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Figure 3: UV-visible detector flow cell.
 
 

Quantitation

Quantitation using a UV-visible detector is possible as absorbance is proportional to analyte concentration within the limitations of the Beer-Lambert Law
(Equation 1).

Where:
A = absorbance
ε = molar absorptivity (Lmol-1cm-1)
b = path length (cm)
c = concentration (molL-1)

 

When a plot of peak height or area versus concentration is made, the Beer-Lambert law dictates that as long as the determinations are carried out under identical conditions, the amount of an analyte within an unknown sample may be directly interpolated from this curve.  Determination of the concentration of an unknown sample is simplest in the linear region of the calibration curve.  However, linearity is not essential as long as the response is proportional, precise and demonstrates a good fit with an established mathematical transformation.  It is not uncommon for certain analytes, or even detectors, to produce quadratic, exponential or even sigmoidal curves.

For most HPLC analyses peak areas are used for quantitative calculations, although in most instances peak heights will give the same result.  Peak area is especially useful because HPLC peaks may be tailed.  Furthermore, if there are any changes in retention during a run, a specific analytes peak height may change fairly considerably, whereas, its peak area would not really change at all.  In these case peak heights may vary; however, peak area will remain constant resulting in more repeatable values.

Peak height calculations may be better for trace analysis when the peak height is very small or when peaks are poorly resolved.  The use of peak height will reduce the error sustained in small changes in peak start and end time variation.

The area of the chromatographic peak will change if there are changes in flow rate (Figure 4); therefore, it is essential that pumps are well maintained to ensure that flow rates are precise and stable.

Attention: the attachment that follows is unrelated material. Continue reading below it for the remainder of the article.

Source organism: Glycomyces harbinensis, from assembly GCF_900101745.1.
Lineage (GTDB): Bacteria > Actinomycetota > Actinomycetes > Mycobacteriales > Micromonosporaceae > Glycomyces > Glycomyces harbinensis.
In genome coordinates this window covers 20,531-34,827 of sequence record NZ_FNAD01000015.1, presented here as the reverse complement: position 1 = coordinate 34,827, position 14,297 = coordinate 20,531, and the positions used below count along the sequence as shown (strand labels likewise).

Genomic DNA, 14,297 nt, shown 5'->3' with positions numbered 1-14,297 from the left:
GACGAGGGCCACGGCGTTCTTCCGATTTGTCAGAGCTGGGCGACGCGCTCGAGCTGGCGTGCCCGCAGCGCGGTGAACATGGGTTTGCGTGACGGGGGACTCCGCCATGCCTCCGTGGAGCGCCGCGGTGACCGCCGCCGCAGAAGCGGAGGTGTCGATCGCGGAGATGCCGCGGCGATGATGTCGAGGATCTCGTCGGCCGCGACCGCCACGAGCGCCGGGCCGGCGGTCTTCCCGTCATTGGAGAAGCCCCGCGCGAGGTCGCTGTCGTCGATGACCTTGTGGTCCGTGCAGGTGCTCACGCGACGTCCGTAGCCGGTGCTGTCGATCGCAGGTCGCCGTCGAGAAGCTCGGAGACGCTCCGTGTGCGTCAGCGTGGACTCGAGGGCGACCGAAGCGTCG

Both peak height and area will be irreproducible if injection volume varies.

 
Figure 4: Variation of peak height and area with changes in flow rate. 
 
 

UV Chromophores

The visible and UV spectra of organic molecules result from transitions between electronic energy levels.  The wavelength of absorption is a measure of the separation of these energy levels.  Above 200 nm excitation of electrons from p-, d-, and π-orbitals, and especially, conjugated systems produce informative spectra. 
Electrons tightly bound in single C-C or C-H bonds absorb electromagnetic energies corresponding to wavelengths less than 180 nm which is below the useful operating range for a typical UV-visible detector. 

Analyte molecules containing only C-C or C-H bonds do not show high sensitivity in UV-visible detectors.  Heteroatoms such as sulfur, bromine, nitrogen, oxygen etc. have unpaired electrons which exhibit larger absorbances in the operating range of a UV-visible detector.  Electrons within unsaturated systems such as double or triple bonds are relatively easily excited by UV radiation giving rise to useful absorbance spectra.

Below approximately 200 nm it is possible for the solvent used in the mobile phase to interfere with the analyte absorbance measurement, therefore, this should be taken into account when selecting an analytical wavelength to monitor.

Absorbance wavelengths for some common functional groups and solvents are shown below (Figure 5).

 

Figure 5: Absorbance wavelengths for common functional groups and solvents.

 
 

Variable Wavelength UV-visible Detectors - Optical Path

Polychromatic light from a deuterium or tungsten lamp is focused onto the entrance slit of a monochromator using spherical and/or planar mirrors (Figure 6).  The monochromator selectively transmits a narrow band of light to the exit slit.  The wavelength of measurement is selected via the data system; this is achieved using a grating mounted on a turntable.  The grating is positioned to allow light of the correct wavelength, and only this wavelength, to pass to the second mirror and so on through the flow cell or the reference diode.  The magnitude of analyte absorbance is determined by measuring the intensity of light reaching the photodiode without the sample (reference) and comparing it with the intensity of light reaching the photodiode after passing through the sample.

 
 

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Figure 6: Variable wavelength UV-visible detector optical path.
 
 
Advantages
  • UV-visible detectors are sensitive and can detect analytes in the nanograms range (0.5-1.0 ng). 
  • As has been shown with the Beer-Lambert Law, UV-visible detectors can be used for quantitative analysis as analyte concentration is proportional to absorbance.